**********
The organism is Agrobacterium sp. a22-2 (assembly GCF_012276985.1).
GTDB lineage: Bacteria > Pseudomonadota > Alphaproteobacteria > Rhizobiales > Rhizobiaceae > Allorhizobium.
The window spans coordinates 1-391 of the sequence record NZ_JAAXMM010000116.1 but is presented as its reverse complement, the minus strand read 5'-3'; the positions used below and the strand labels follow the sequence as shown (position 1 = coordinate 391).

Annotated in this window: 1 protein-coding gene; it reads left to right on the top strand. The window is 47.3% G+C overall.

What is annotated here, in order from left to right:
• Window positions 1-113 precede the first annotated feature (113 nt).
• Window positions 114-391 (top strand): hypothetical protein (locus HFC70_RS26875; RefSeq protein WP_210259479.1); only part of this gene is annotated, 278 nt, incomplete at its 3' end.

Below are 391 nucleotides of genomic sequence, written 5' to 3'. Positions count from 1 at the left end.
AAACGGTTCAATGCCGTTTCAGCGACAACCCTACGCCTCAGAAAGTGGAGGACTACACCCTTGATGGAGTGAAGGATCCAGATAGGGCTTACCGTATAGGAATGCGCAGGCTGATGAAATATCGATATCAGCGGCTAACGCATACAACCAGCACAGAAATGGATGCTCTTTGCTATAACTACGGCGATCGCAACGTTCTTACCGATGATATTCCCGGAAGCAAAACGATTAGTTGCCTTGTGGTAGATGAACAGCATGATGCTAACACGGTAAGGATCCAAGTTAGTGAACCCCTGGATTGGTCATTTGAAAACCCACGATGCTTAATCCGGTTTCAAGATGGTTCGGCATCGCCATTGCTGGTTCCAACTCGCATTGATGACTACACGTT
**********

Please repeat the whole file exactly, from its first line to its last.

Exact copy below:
The organism is Agrobacterium sp. a22-2 (assembly GCF_012276985.1).
GTDB lineage: Bacteria > Pseudomonadota > Alphaproteobacteria > Rhizobiales > Rhizobiaceae > Allorhizobium.
The window spans coordinates 1-391 of the sequence record NZ_JAAXMM010000116.1 but is presented as its reverse complement, the minus strand read 5'-3'; the positions used below and the strand labels follow the sequence as shown (position 1 = coordinate 391).

Annotated in this window: 1 protein-coding gene; it reads left to right on the top strand. The window is 47.3% G+C overall.

What is annotated here, in order from left to right:
• Window positions 1-113 precede the first annotated feature (113 nt).
• Window positions 114-391 (top strand): hypothetical protein (locus HFC70_RS26875; RefSeq protein WP_210259479.1); only part of this gene is annotated, 278 nt, incomplete at its 3' end.

Below are 391 nucleotides of genomic sequence, written 5' to 3'. Positions count from 1 at the left end.
AAACGGTTCAATGCCGTTTCAGCGACAACCCTACGCCTCAGAAAGTGGAGGACTACACCCTTGATGGAGTGAAGGATCCAGATAGGGCTTACCGTATAGGAATGCGCAGGCTGATGAAATATCGATATCAGCGGCTAACGCATACAACCAGCACAGAAATGGATGCTCTTTGCTATAACTACGGCGATCGCAACGTTCTTACCGATGATATTCCCGGAAGCAAAACGATTAGTTGCCTTGTGGTAGATGAACAGCATGATGCTAACACGGTAAGGATCCAAGTTAGTGAACCCCTGGATTGGTCATTTGAAAACCCACGATGCTTAATCCGGTTTCAAGATGGTTCGGCATCGCCATTGCTGGTTCCAACTCGCATTGATGACTACACGTT